Wednesday, February 8, 2006

Giving thought to McDreamys

When it comes to your crocheting, I am curious readers, of which rules you follow.

Do you, for single crochet stitches, chain two and skip the first stitch (thus letting the chain become your first stitch), or do you chain one and work in the immediate first stitch?

Myself?  I have always followed the chain one/immediate first stitch rule which is endorsed by the CGOA and the Craft Yarn Council (where I received my Certification from).

Do you, when reading patterns, prefer to have the instructions state to create the turning chains at the end of a row and then have you turn your work, or do you prefer to turn your work and then create your turning chain?

Myself?  I prefer to create my chains before I turn my work, especially when I'm working with taller stitches.  This is because when I turn my work it gives my turning chain a little twist and helps it blend in "as a stitch" rather than being a flat chain laying on the side of my work.

While you're following a pattern, do you ever look at the accompanying photograph to help you figure out the next step? 

Myself?  Oh absolutely.  But there are times that it's impossible to use the image as a reference because of the way a photograph was taken.  (Sometimes the photographer is not someone who understands crochet, and/or what the right/wrong side of crochet work looks like.) 

When you're using a pattern, how important is it to you to know if it's the American or the European crochet rules/abbreviations used?

This is very important to me; I can't begin to express how many times a student has come to me stating that their work looks "off" -- only to discover that they were using the American rules instead of the European or vise versa!

To quote a term used on the television program, Grey's Anatomy, what makes a pattern "McDreamy" for you?  Is it simplicity, speed, or perhaps a challenge where you learn new stitches or techniques?

The McDreamy patterns I like are the ones that challenge me.  But I think this is because I have a lot of practice/knowledge under my belt.  Perhaps if I were still a newbie to the art of crochet I'd be looking for simplicity. 

As I give more thought into what I'll be offering in the book I plan on doing this year, these are just some of the questions I am pondering.  What are your thoughts?


Anonymous said...

Clear instructions!  I started a hat pattern last night and it isn't clear to me whether that "ch 1" is counted as a stitch or not.  To add to the confusion, the end-of-round stitch count says (for example) "8 sc".  I started twice and frogged twice, then chose another pattern.  What a shame too because it was really a cute hat!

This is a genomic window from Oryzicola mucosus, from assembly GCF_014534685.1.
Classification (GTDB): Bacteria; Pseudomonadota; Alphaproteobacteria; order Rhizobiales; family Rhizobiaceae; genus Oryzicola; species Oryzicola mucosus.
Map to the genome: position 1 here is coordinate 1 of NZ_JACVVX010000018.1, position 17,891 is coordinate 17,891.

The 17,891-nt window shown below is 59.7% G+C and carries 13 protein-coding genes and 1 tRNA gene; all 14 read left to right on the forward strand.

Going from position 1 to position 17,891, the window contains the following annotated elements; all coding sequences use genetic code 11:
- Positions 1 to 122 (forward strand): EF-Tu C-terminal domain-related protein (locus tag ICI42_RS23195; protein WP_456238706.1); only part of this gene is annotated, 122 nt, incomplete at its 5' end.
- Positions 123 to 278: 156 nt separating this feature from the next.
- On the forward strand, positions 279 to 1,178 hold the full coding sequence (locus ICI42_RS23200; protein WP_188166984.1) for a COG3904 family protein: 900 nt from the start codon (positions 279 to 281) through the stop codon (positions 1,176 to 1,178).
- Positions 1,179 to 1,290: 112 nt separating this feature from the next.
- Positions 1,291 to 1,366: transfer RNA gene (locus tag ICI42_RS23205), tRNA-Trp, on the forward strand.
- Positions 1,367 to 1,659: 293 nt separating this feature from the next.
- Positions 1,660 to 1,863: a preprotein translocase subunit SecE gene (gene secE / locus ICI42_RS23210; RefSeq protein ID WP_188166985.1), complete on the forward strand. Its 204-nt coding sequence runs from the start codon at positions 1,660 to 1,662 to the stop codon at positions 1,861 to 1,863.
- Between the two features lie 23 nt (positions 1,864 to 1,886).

Photos are a must for me also, but GOOD photos!  I don't know how many times I've come across a pattern online where the photo was too dark to see what the finished product was supposed to look like.

Thank you for the thought provoking question!

Hugs, Sheila

Anonymous said...

Love your blog! I am a fairly new crocheter, I learned when I was young, but have recently fallen back in love with it.
The most intimidating part for me is reading patterns. As soon as I can figure out their "lingo" and pattern repetition I'm good to go. I do like new patterns that have new stitches that challenge me. I just finished my first pair of socks from the new "Crocheted Socks" book and it was fun becuase when I got to an unfamiliar stitch in the pattern, I could flip to the front of the book where they had step-by-step illustrated stitch instructions. I like these illustrations better than the photographs, just because you can actually see the stitches.
I have also enjoyed simple repetitive patterns for those evenings when I don't have the brain capacity left to follow a challenging pattern.
I guess I don't know the difference between American and European rules/abbrev., so I don't know which I prefer!
I do like to chain 1 at the end of the row and then turn and start the next row in the first stitch. I think it gives a nicer edge, however, it does make it harder to pick up that stitch if you are putting an border/edging on a project because you are trying to hook that twist.

Anonymous said...

Dee, by your questions, I see you totally get the confusion that beginners can have. The turning chain can be so tricky! I turn the work first, then chain when the instructions say to work a stitch in "the top of the turning chain". This is the only way that I could see that top chain clearly. Sometimes I like a simple pattern that I can do quickly, for instance, a scarf for charity. Sometimes I like something a little more complicated, because figuring out a new pattern is so satisfying and makes me feel smart! I will be looking forward to your book. Laura

Anonymous said...

Hmmm... o.k.... unless the pattern says something different, I do the chain two, skip, and let the chain be my first stitch... <shrug> That's what Gram did, so that's what I learned... and old dogs and all of that <g>

I usually do my turning chain, then turn... again, Gram...

I always seem to use the picture a lot... sometimes the instructions leave something out, or have it wrong and I can make it work by looking at the pic and seeing what I NEED to do...

Yep, need to know which language of crochet I'm reading <g>

McDreamy??  well, I like simple and fast cause I usually crochet while watching TV... but, a challenge is good too...

O.K.. there's my answers, hope they help!